The opening essay compares the similarities between the plots of Jules Verne's classic A Journey to the Centre of the Earth and The Hobbit. The Battle of Agincourt and the role that archers played in it are a part of the English mental legacy. They are contrasted with the Battle of Fornost to which the Hobbits sent bowmen.

The cultural significance of a pocket-handkerchief in nineteenth-century England is the subject of one essay, while the natural history of the thrush is another. The legal import of 'a year and a day' is discussed in a third. The puns in the names Smallburrow and Tuckborough are considered in yet two others.

The essays in search of a source for the word Hobbit that were serialized in Beyond Bree have been expanded for this volume.

What is different about these essays is that they are by a linguist who shares Tolkien's appreciation of word histories, and who plays at the same kind of linguistic invention that Tolkien enjoyed. While the essays are linguistic, they were written with the non-linguist in mind. The unavoidable jargon of the field is explained in a glossary, and the narrative gives a non-technical view of how Tolkien's synthetic languages fit into the big picture of linguistics.

A special feature of the second half of this volume is Tolkien's understanding and use of Proto-Indo-European (PIE) roots. The essay on the Tolkiennym for wolf, for example, reveals a PIE root that has lurked unrecognized in The Etymologies. Highlighting and explaining it reveal not only the trick that Tolkien is playing, but also the linguistic skill required to do it.

Tolkien's extensive knowledge of mytho-linguistic issues is explored in an essay that explores the concept of animate-inanimate doublets developed by the prominent French linguist Antoine Meillet (1866-1936), who observed that the earlier forms of the Indo-European languages had doublet, animate-inanimate names for things like fire and water. Though there is no mention of Meillet in Tolkien's academic writings, there are Tolkiennyms that clearly replicate Meillet's doublets.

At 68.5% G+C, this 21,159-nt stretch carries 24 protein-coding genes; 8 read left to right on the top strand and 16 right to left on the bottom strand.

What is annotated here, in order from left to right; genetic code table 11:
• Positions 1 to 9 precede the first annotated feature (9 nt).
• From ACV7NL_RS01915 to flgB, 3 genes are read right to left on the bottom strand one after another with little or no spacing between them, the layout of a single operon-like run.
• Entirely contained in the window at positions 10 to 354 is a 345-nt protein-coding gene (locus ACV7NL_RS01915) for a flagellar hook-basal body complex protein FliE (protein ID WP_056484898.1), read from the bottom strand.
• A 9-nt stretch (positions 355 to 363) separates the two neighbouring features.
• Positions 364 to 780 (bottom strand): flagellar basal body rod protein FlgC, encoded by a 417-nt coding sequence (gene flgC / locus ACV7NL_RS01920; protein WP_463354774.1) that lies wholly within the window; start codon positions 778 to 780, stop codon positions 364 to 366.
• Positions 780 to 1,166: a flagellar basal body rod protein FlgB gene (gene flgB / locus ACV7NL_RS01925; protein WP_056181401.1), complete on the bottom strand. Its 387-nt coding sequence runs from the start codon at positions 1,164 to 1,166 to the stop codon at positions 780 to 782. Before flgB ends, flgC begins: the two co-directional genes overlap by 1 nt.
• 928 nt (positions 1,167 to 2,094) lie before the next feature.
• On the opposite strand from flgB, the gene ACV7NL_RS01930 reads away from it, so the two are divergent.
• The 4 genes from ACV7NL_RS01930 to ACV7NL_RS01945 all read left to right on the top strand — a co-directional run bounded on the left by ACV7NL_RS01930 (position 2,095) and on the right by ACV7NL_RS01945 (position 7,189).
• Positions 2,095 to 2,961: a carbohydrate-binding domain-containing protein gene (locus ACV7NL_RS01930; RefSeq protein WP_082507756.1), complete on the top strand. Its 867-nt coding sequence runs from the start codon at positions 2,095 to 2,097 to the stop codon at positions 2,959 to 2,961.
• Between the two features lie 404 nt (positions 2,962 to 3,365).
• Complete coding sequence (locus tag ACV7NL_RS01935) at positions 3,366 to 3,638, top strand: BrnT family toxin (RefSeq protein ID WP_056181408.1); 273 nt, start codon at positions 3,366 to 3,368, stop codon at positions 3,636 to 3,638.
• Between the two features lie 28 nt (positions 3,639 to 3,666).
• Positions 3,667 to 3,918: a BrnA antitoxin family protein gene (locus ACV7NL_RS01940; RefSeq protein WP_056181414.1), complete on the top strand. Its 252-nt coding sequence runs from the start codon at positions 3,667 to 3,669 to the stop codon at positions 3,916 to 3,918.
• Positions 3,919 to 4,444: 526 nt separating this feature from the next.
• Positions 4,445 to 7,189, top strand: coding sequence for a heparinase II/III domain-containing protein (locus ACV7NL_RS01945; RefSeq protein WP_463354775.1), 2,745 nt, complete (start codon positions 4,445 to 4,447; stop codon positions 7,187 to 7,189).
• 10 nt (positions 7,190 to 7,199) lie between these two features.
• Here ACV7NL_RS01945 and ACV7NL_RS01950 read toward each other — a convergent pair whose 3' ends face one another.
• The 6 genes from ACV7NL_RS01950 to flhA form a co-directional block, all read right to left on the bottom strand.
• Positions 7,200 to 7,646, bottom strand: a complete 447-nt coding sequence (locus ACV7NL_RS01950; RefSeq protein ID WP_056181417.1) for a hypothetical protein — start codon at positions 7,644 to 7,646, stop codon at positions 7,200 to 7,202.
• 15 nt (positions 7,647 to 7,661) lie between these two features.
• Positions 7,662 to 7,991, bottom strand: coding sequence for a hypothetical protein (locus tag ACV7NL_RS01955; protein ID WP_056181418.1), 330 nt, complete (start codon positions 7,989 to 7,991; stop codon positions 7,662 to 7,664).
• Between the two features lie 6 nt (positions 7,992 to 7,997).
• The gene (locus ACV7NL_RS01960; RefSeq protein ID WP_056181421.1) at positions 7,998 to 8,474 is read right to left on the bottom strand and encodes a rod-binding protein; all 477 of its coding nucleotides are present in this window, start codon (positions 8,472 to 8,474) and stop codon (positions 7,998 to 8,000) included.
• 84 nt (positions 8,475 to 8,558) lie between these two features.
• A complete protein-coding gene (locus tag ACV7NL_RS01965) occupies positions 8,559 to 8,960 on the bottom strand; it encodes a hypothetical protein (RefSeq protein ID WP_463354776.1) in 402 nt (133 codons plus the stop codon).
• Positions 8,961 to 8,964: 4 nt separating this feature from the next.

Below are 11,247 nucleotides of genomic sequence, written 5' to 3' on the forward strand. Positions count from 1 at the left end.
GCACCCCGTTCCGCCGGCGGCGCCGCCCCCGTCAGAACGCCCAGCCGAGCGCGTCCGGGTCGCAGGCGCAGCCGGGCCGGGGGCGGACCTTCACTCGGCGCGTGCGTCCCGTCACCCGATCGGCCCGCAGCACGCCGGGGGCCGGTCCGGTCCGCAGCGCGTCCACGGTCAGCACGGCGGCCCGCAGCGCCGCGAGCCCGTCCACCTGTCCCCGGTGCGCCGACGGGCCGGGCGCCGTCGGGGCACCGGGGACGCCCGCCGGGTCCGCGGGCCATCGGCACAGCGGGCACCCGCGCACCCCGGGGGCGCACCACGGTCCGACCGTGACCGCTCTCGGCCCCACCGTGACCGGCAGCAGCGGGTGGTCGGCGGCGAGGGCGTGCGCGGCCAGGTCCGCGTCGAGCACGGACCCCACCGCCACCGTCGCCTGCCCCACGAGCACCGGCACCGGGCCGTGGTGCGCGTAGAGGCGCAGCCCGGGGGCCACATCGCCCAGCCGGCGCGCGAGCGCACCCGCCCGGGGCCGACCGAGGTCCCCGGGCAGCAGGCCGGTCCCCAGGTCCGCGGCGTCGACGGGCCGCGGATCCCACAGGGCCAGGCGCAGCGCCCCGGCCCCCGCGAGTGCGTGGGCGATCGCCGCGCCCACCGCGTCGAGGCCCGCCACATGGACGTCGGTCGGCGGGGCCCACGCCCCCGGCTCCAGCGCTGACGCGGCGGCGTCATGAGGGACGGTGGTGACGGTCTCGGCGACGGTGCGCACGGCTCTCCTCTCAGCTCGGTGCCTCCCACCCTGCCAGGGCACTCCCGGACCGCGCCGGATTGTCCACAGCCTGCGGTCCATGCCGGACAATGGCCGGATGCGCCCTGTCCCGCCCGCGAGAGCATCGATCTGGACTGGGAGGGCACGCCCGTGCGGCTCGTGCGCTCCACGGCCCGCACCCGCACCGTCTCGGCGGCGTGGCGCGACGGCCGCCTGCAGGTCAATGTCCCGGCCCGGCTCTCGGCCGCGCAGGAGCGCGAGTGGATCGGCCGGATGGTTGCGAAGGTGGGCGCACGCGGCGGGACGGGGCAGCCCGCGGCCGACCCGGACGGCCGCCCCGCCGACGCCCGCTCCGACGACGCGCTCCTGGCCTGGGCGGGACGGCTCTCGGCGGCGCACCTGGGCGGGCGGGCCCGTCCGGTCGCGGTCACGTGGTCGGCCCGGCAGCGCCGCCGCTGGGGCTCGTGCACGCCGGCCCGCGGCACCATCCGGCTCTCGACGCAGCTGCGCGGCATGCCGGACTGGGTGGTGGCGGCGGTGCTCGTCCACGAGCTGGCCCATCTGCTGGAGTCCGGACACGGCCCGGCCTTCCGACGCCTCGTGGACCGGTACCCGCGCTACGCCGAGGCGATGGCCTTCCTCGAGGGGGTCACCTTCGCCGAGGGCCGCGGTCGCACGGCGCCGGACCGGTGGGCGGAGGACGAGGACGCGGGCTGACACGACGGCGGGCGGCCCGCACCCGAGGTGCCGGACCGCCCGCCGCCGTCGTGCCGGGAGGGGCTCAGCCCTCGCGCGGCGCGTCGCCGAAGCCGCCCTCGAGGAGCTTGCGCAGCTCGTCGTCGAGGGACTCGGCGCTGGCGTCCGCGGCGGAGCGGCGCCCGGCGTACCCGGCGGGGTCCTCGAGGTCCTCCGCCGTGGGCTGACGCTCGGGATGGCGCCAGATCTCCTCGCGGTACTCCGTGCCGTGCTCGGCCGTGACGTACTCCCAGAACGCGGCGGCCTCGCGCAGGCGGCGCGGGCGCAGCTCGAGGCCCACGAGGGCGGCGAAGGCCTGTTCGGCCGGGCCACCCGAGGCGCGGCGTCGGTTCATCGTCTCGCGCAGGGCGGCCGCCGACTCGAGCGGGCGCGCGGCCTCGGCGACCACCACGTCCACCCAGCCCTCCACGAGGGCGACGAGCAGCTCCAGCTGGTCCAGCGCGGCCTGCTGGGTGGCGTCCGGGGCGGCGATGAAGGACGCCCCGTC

Tolkien rightly noted that "many 'English' surnames, ranging from the rarest to the most familiar, are linguistically derived from Welsh (or British), even when that origin is no longer obvious." The etymology for the surname Gamgee is one of those cases.

Also from this author:

Tolkien Through Russian Eyes (Walking Tree Publishers, 2003), published simultaneously in Russian.

"Frodo's Batman," Tolkien Studies, No. 1 (2004)

A Tolkienian Mathomium (Llyfrawr, 2006)

The Hobbitonian Anthology (Llyfrawr, 2009)

Tolkien and Welsh (Llyfrawr, 2012)

Iter Tolkienensis (Llyfrawr, 2016)

Tolkien and Sanskrit (Llyfrawr, 2016)

About the Author: Mark T. Hooker is a specialist in Comparative Translation at Indiana University. Retired, he conducts research for publication. His articles on Tolkien have been published in English, in Dutch, in Polish in Ancalim, in Brazilian-Portuguese, and in Russian. He has presented papers at a number of MythCons and at the fourth and fifth Lustrums of the Dutch Tolkien Society. He is the author of Tolkien Through Russian Eyes (Walking Tree, 2003), A Tolkienian Mathomium (Llyfrawr, 2006), The Hobbitonian Anthology (Llyfrawr, 2009), and Implied, but not Stated: Condensation in Colloquial Russian.

One of his essays is included in the J.R.R. Tolkien’s “The Lord of the Rings” volume of Dr. Harold Bloom’s Modern Critical Interpretations series, billed as “the most comprehensive collection of literary reference in the world.” Dr. Bloom is currently the Sterling Professor of the Humanities and English at Yale University.

The review of A Tolkienian Mathomium in Tolkien Studies says, because Hooker’s “breadth of expertise is somewhat unusual for Tolkienian linguists, most of whom come from the Old English/Old Norse quadrant, Hooker has a wide variety of things to say that have not been heard before.”

He contributed the article "Reading John Buchan in Search of Tolkien" in Tolkien and the Study of his Sources, edited Jason Fisher (McFarland, 2011), which was a finalist for the 2012 Mythopoeic Scholarship Award in Inklings Studies.

Hooker is a member of the Walking Tree Publishers Board of Advisors.

Hooker is the laureate of the Fifth Beyond Bree Award (2012), which was presented at The Return of the Ring in Loughborough, England. Unlike previous Beyond Bree Award votes, this time there was a single clear winner.